High tensile fence has several advantages over other types of fence. It is easier to work with than barb wire, (something I consider a curse upon the earth after having wound up what seemed like miles and miles of it) and easier to construct and maintain then woven wire. It is also cheaper to build.
There are a couple things to consider before beginning with your own fence. One pertains to fencing in general, the other to high tensile in particular.
1. While a fence may appear to be made of metal and wood, with a little plastic thrown in, it is mostly made of blood sweat and tears. And I mean that very literally . In my fencing career I have gained scars from the wounds, lost weight while still eating huge meals of very fattening foods, and sat down on the dirt and bawled out of pure frustration. Unless you are paying someone else to build your fence , plan for these three things to be a big part of your life. Do not undertake this if you are not willing to work very hard. You will go to bed at night with every bone and muscle aching, only to wake up and do it all again the next day and the next.
Enough with the Johnny Raincloud though. It is very worth it in the end. You’ll be glad you did it.
2. High Tensile is a mental barrier not a a physical one. This fence will only keep your animals in if you keep it properly maintained. Trim weeds regularly, tighten wires as needed, and walk the fence often to check for shorts like trees branches. Test it to be sure you have a strong currant. The animals can easily plow though the fence if they want to. Make sure they don’t want to. And put them where the grass is. They’ll stay in much better if they have plenty to eat. We had a sheep who could not be kept in the fence because when she was a lamb, we put her out in a field with fence that was not hooked up to the electric. She got so used to going through, that even when the electric was on, she continued to be a nuisance. You will need to train the animals by making sure the fence is very hot their first time out.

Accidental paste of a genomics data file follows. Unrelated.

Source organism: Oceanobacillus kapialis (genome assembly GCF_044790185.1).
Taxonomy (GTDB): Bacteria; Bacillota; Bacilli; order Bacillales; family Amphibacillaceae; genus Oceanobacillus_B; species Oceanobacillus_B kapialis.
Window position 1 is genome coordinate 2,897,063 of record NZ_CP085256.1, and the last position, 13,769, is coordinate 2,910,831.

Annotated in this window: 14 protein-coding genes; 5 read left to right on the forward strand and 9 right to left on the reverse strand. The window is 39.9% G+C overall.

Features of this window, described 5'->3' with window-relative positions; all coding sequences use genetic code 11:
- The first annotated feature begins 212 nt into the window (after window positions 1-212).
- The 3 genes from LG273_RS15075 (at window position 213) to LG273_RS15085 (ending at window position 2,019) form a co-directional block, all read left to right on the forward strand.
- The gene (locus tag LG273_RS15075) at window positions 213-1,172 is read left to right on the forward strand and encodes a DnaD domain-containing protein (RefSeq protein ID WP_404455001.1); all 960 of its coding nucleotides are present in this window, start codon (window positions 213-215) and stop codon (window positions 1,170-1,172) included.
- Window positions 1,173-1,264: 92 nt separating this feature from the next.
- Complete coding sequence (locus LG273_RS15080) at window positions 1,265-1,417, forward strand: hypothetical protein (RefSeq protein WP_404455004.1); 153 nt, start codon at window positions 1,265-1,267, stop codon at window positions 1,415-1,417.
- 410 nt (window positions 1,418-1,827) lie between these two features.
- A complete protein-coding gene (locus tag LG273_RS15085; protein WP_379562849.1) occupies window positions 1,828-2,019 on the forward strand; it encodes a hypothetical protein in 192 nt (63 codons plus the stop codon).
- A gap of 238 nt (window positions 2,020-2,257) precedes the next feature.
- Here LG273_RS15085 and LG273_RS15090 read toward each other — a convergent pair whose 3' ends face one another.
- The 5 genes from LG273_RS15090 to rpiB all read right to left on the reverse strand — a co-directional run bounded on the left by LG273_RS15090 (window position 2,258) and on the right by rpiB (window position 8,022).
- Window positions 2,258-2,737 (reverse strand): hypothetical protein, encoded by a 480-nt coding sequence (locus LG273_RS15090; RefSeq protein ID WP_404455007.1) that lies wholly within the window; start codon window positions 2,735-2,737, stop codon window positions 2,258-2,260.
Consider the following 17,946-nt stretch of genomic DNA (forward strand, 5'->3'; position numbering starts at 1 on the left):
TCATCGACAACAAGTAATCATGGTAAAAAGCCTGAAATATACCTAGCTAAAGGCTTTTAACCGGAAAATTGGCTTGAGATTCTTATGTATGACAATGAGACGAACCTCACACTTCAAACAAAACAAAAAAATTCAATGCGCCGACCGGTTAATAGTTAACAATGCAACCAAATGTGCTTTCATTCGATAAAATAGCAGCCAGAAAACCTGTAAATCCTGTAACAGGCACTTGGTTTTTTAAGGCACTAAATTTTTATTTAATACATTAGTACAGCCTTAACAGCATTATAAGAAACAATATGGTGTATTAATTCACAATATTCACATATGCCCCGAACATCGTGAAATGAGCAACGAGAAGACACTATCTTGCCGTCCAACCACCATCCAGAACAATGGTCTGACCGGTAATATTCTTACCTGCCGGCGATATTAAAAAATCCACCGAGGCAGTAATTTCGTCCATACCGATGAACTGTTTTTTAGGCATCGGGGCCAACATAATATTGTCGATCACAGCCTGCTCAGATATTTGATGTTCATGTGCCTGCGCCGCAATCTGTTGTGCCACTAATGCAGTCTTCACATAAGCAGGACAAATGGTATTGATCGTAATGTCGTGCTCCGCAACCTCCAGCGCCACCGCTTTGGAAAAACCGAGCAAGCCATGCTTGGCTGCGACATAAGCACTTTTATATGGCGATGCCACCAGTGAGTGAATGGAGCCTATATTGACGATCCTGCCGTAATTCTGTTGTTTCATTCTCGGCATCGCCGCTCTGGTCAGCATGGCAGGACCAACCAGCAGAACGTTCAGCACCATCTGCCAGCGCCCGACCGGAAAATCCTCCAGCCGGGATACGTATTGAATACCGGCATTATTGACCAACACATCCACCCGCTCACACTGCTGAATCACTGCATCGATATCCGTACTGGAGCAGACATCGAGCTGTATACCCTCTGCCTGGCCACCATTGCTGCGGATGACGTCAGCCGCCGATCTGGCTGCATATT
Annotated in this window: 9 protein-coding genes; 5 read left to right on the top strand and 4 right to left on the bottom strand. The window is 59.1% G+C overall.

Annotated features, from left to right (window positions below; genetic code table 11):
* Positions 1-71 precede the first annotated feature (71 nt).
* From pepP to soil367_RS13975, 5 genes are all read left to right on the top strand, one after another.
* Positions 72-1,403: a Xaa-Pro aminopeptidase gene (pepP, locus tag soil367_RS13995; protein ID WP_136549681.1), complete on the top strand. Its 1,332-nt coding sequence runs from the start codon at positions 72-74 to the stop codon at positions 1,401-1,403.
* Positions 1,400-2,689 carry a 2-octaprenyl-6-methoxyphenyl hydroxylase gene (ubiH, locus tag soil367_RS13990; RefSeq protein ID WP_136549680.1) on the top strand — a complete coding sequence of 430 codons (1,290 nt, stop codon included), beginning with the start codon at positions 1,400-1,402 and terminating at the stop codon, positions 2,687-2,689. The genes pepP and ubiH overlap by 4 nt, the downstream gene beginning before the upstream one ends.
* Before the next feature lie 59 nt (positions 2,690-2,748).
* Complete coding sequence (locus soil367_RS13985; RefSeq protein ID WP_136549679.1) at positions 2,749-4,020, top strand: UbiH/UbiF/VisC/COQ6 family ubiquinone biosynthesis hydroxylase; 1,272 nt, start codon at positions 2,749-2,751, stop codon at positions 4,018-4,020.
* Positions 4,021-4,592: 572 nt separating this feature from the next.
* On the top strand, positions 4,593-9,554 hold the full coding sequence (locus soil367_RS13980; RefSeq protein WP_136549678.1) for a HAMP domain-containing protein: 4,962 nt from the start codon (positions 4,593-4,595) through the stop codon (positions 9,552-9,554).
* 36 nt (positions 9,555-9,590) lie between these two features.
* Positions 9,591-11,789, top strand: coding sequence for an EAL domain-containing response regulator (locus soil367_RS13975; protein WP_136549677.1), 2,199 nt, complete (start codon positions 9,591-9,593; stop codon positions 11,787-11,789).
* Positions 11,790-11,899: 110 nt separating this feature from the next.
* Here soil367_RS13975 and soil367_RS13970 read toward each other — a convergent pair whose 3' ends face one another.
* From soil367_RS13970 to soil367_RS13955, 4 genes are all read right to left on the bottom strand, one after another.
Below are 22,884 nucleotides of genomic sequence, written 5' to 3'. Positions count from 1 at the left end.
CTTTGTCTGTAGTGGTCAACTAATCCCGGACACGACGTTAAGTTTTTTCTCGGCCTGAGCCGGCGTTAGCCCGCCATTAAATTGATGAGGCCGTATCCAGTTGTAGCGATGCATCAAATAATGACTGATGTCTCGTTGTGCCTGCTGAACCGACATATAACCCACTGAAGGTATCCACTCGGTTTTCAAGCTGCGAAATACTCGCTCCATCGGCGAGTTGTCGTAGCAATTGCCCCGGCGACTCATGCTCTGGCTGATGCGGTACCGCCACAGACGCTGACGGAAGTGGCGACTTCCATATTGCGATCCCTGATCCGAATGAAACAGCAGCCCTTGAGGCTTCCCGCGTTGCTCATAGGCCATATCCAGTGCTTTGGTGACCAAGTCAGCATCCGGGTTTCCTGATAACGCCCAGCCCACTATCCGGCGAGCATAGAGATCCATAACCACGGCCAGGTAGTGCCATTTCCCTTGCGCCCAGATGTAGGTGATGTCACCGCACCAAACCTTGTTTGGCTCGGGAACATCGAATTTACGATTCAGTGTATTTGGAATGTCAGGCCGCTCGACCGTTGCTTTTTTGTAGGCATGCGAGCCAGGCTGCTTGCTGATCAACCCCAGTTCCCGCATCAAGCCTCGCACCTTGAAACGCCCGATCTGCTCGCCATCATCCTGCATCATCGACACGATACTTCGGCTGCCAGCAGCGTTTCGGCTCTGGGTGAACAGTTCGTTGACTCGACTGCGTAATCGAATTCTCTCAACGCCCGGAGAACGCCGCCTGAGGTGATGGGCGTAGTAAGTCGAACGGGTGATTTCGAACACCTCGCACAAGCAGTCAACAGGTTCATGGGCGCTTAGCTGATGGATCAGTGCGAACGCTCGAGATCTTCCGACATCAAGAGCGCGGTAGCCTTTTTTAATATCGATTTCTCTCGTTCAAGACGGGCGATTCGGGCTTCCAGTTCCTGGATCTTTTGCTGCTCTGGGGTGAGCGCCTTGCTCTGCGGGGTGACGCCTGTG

So while high tensile is the most affordable option for fencing, it does require quite a bit of time both while building and throughout it’s lifetime.
Now to meat of the matter.
We use metal t-posts in between the braces. In flat country, you can go great distances between posts, but here in the hills of Kentucky we put them closer together, about seven or eight steps (12′-15′) apart. You don’t want them too close, because one of the advantages of high tensile is the “rubber band effect”. If a tree falls on the fence, the wire will stretch down to the ground, but spring back up, unbroken, after the tree is removed. If the posts are too close together (or if the wire is over tightened), you lose this handy trait.